The ECB+ Corpus

The ECB+ corpus is an extension to the EventCorefBank (ECB, Bejan and Harabagiu, 2010). A newly added corpus component consists of 502 documents that belong to the 43 topics of the ECB but that describe different seminal events than those already captured in the ECB. All corpus texts were found through Google Search and were annotated with mentions of events and their times, locations, human and non-human participants as well as with within- and cross-document event and entity coreference information. The 2012 version of annotation of the ECB corpus (Lee et al., 2012) was used as a starting point for re-annotation of the ECB according to the ECB+ annotation guideline.

The major differences with respect to the 2012 version of annotation of the ECB are:

(a) five event components are annotated in text:

  • actions (annotation tags starting with ACTION and NEG)
  • times (annotation tags starting with TIME)
  • locations (annotation tags starting with LOC)
  • human participants (annotation tags starting with HUMAN)
  • non-human participants (annotation tags starting with NON_HUMAN)

(b) specific action classes and entity subtypes are distinguished for each of the five main event components resulting in a total tagset of 30 annotation tags based on ACE annotation guidelines (LDC 2008), TimeML (Pustejovsky et al., 2003 and Sauri et al., 2005)

(c) intra- and cross-document coreference relations between mentions of the five event components were established:
  • INTRA_DOC_COREF tag captures within document coreference chains that do not participate in cross-document relations; within document coreference was annotated by means of the CAT tool (Bartalesi et al., 2012)
  • CROSS_DOC_COREF tag indicates cross-document coreference relations created in the CROMER tool (Girardi et al., 2014); all coreference branches refer by means of relation target IDs to the so called TAG_DESCRIPTORS, pointing to human friendly instance names (assigned by coders) and also to instance_id-s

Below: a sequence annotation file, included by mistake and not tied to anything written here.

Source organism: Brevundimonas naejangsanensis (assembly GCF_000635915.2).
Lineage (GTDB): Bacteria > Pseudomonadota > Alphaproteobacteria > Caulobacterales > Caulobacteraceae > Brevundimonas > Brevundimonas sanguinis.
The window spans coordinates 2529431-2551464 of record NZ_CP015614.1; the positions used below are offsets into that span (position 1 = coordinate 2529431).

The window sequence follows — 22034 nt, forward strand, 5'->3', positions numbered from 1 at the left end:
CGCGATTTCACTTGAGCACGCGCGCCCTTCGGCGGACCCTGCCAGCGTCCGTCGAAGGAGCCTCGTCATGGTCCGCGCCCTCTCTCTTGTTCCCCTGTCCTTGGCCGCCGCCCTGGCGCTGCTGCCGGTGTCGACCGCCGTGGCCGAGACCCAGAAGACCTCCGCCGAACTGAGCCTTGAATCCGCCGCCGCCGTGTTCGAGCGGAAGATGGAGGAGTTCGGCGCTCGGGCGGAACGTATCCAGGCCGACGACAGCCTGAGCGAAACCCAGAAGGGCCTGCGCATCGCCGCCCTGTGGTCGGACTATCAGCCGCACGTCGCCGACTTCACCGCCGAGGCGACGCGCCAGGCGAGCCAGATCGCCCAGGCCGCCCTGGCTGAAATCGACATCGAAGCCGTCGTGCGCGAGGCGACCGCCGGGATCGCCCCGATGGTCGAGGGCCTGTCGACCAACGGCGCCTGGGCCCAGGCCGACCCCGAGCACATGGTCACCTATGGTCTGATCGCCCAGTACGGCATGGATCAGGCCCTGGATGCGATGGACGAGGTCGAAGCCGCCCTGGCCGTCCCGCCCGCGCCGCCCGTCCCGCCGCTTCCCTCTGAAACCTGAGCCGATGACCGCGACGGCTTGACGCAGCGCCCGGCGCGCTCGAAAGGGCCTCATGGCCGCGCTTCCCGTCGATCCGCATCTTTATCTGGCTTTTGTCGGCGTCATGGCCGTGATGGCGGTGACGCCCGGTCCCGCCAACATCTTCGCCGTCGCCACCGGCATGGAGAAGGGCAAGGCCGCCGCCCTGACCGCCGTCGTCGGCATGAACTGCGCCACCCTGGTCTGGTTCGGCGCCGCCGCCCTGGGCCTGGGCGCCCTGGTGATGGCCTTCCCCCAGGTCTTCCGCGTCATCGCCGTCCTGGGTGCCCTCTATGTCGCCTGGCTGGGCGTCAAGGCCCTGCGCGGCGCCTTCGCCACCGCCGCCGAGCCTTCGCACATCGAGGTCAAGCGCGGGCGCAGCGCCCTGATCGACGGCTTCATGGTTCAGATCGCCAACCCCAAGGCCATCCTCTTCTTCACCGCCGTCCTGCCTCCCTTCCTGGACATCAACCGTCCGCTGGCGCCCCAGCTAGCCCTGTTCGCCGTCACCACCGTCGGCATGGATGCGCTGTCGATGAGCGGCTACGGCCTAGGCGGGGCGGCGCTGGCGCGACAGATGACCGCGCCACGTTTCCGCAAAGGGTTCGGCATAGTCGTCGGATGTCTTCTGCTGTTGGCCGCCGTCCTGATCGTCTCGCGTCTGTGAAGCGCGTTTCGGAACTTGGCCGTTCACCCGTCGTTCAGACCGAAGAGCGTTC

(d) events are annotated from an “event-centric” perspective, i.e. annotation tags are assigned depending on the role a mention plays in an event (for more information see ECB+ references).


The data can be downloaded from:


  • 982 ECB+ corpus texts in the XML format:
  • ECB+ annotation guideline: NWR-2014-1.pdf
  • Index of sentences annotated with coreference: ECBplus_coreference_sentences.csv (see README.TXT)

When using this resource in publications please cite:

Agata Cybulska and Piek Vossen. 2014. Using a sledgehammer to crack a nut? Lexical diversity and event coreference resolution. In Proceedings of the 9th international conference on Language Resources and Evaluation (LREC2014)

The ECB+ corpus is also described in:

Agata Cybulska and Piek Vossen. 2014. Using a sledgehammer to crack a nut? Lexical diversity and event coreference resolution. In Proceedings of LREC 2014.
Agata Cybulska and Piek Vossen. Guidelines for ECB+ Annotation of Events and their Coreference. 2014. (

Other relevant references:

Linguistic Data Consortium. 2008. Ace (automatic content extraction) english annotation guidelines for entities, version 6.6 2008.06.13. Technical report, June. v6.6.pdf.
Bartalesi Lenzi, Valentina, Moretti, Giovanni, and Sprugnoli, Rachele. 2012. CAT: the CELCT Annotation Tool. In Proceedings of LREC 2012.
Cosmin Bejan and Sanda Harabagiu. 2010. Unsupervised Event Coreference Resolution with Rich Linguistic Features. In Proceedings of ACL 2010, pages 1412–1422.
Christian Girardi, Manuela Speranza, Rachele Sprugnoli and Sara Tonelli, 2014. CROMER: a Tool for Cross-Document Event and Entity Coreference. In Proceedings of the International Conference on Language Resources and Evaluation LREC 2014
Heeyoung Lee, Marta Recasens, Angel Chang, Mihai Surdeanu and Dan Jurafsky. 2012. Joint Entity and Event Coreference Resolution across Documents. In Proceedings of EMNLP 2012
Pustejovsky, James, Castano, Jose, Ingria, Bob, Sauri, Roser, Gaizauskas, Rob, Setzer, Andrea, and Katz, Graham. 2003. Timeml: Robust specification of event and temporal expressions in text. In Proceedings of Computational Semantics Workshop (IWCS-5)
Saur´ı, Roser, Littman, Jessica, Knippen, Robert, Gaizauskas, Robert, Setzer, Andrea, and Pustejovsky, James. (2005). Timeml 1.2.1 annotation guidelines, October. 1.2.1.pdf.